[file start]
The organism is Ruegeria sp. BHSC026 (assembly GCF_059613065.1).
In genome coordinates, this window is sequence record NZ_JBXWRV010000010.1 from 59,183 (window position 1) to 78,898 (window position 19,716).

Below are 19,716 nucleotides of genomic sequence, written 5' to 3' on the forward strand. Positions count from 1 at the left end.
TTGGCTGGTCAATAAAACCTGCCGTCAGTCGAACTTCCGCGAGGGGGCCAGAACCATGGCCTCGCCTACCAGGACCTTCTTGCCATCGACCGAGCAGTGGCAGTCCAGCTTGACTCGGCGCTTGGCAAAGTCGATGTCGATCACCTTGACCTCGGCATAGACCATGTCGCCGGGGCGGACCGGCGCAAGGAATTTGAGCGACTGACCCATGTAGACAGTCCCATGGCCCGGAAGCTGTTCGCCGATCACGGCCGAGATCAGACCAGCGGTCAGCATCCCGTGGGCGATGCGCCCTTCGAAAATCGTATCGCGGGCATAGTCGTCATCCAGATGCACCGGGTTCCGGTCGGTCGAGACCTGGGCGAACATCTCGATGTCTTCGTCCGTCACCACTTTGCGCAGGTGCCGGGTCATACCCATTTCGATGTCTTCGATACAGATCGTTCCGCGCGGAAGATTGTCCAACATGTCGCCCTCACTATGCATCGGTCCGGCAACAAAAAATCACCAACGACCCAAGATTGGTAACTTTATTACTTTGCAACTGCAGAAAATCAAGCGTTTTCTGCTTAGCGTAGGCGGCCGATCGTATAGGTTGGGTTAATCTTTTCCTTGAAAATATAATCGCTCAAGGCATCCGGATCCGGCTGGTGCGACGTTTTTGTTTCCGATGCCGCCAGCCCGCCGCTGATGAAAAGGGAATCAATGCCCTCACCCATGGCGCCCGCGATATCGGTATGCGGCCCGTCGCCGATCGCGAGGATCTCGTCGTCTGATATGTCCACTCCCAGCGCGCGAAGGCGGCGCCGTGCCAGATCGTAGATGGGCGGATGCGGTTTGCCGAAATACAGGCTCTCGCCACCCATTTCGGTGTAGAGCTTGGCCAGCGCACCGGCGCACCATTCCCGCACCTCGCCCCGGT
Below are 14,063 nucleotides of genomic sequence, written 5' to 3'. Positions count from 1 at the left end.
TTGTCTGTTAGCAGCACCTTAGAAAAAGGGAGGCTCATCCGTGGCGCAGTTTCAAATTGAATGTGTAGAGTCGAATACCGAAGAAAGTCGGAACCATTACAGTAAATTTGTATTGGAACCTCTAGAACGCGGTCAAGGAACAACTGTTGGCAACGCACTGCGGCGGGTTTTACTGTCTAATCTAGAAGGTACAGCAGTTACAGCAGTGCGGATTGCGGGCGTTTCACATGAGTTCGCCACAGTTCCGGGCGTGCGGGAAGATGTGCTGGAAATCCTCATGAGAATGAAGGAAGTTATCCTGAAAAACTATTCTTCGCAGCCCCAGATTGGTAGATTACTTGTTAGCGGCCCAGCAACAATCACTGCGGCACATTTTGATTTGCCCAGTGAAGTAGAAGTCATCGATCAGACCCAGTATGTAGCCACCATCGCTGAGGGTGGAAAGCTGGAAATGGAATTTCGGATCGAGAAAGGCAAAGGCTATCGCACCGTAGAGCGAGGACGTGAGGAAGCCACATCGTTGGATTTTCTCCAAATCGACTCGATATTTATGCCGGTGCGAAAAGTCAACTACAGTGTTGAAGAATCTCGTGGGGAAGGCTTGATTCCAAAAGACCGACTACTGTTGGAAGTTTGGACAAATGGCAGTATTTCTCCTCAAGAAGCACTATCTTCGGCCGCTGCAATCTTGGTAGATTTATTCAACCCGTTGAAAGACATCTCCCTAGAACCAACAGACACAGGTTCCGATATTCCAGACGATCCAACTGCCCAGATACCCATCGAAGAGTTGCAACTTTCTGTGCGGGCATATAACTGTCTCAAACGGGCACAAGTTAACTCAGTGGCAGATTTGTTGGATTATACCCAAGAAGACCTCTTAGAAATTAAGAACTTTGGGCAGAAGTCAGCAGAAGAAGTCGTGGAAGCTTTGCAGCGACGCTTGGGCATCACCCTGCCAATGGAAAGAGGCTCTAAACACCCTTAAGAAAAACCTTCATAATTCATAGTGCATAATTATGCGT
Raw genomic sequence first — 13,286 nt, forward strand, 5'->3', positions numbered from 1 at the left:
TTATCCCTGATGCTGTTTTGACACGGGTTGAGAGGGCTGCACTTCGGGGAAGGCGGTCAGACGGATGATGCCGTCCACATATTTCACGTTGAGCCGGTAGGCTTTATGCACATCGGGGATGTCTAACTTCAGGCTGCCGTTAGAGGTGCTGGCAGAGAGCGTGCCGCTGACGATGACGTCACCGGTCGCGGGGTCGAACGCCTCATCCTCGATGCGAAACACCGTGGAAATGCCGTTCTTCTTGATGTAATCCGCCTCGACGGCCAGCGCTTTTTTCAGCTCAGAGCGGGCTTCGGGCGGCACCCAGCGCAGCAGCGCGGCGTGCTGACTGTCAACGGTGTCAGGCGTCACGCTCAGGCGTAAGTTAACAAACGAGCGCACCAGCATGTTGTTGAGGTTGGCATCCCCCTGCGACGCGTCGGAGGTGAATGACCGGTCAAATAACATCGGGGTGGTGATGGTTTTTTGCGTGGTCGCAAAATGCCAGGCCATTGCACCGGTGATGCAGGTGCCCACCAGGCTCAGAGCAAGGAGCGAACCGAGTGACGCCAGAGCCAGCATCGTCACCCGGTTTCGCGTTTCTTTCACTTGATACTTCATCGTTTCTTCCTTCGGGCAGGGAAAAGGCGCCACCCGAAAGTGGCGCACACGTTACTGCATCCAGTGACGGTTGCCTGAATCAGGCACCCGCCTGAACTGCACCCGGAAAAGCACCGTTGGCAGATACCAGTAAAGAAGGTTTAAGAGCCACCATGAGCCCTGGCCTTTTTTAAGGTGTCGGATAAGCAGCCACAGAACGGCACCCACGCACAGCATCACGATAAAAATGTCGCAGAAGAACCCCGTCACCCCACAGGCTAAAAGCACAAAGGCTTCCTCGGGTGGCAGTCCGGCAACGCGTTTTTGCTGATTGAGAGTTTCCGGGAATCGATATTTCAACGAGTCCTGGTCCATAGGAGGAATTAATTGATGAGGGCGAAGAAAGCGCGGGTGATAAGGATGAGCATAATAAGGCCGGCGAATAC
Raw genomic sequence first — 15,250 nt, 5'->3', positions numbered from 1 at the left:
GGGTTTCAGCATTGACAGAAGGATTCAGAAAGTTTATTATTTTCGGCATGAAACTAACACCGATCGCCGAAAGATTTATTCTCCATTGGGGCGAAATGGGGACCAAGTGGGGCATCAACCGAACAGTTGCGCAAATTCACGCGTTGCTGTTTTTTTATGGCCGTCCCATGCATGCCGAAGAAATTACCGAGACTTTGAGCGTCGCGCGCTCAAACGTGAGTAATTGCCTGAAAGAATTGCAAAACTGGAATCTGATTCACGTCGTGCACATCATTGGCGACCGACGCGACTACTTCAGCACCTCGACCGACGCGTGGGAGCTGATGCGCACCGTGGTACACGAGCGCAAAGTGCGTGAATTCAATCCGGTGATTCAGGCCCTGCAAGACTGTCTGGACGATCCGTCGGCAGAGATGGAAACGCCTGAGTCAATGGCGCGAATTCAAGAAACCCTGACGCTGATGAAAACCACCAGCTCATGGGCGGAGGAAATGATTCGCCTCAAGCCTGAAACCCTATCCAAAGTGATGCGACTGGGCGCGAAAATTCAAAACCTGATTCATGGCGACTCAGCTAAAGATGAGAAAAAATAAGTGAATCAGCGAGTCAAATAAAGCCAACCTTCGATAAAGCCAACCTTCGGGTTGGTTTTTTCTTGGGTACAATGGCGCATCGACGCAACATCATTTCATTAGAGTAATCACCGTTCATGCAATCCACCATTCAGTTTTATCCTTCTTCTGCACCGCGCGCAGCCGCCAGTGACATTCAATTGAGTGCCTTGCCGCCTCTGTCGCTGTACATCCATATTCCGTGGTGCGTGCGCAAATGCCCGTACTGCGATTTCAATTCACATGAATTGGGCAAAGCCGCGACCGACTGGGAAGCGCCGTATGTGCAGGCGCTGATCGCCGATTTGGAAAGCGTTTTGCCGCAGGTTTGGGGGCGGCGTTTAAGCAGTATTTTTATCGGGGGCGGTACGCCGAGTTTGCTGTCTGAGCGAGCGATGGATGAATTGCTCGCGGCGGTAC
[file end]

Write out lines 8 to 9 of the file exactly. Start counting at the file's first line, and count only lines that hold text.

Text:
TTATCCCTGATGCTGTTTTGACACGGGTTGAGAGGGCTGCACTTCGGGGAAGGCGGTCAGACGGATGATGCCGTCCACATATTTCACGTTGAGCCGGTAGGCTTTATGCACATCGGGGATGTCTAACTTCAGGCTGCCGTTAGAGGTGCTGGCAGAGAGCGTGCCGCTGACGATGACGTCACCGGTCGCGGGGTCGAACGCCTCATCCTCGATGCGAAACACCGTGGAAATGCCGTTCTTCTTGATGTAATCCGCCTCGACGGCCAGCGCTTTTTTCAGCTCAGAGCGGGCTTCGGGCGGCACCCAGCGCAGCAGCGCGGCGTGCTGACTGTCAACGGTGTCAGGCGTCACGCTCAGGCGTAAGTTAACAAACGAGCGCACCAGCATGTTGTTGAGGTTGGCATCCCCCTGCGACGCGTCGGAGGTGAATGACCGGTCAAATAACATCGGGGTGGTGATGGTTTTTTGCGTGGTCGCAAAATGCCAGGCCATTGCACCGGTGATGCAGGTGCCCACCAGGCTCAGAGCAAGGAGCGAACCGAGTGACGCCAGAGCCAGCATCGTCACCCGGTTTCGCGTTTCTTTCACTTGATACTTCATCGTTTCTTCCTTCGGGCAGGGAAAAGGCGCCACCCGAAAGTGGCGCACACGTTACTGCATCCAGTGACGGTTGCCTGAATCAGGCACCCGCCTGAACTGCACCCGGAAAAGCACCGTTGGCAGATACCAGTAAAGAAGGTTTAAGAGCCACCATGAGCCCTGGCCTTTTTTAAGGTGTCGGATAAGCAGCCACAGAACGGCACCCACGCACAGCATCACGATAAAAATGTCGCAGAAGAACCCCGTCACCCCACAGGCTAAAAGCACAAAGGCTTCCTCGGGTGGCAGTCCGGCAACGCGTTTTTGCTGATTGAGAGTTTCCGGGAATCGATATTTCAACGAGTCCTGGTCCATAGGAGGAATTAATTGATGAGGGCGAAGAAAGCGCGGGTGATAAGGATGAGCATAATAAGGCCGGCGAATAC
Raw genomic sequence first — 15,250 nt, 5'->3', positions numbered from 1 at the left: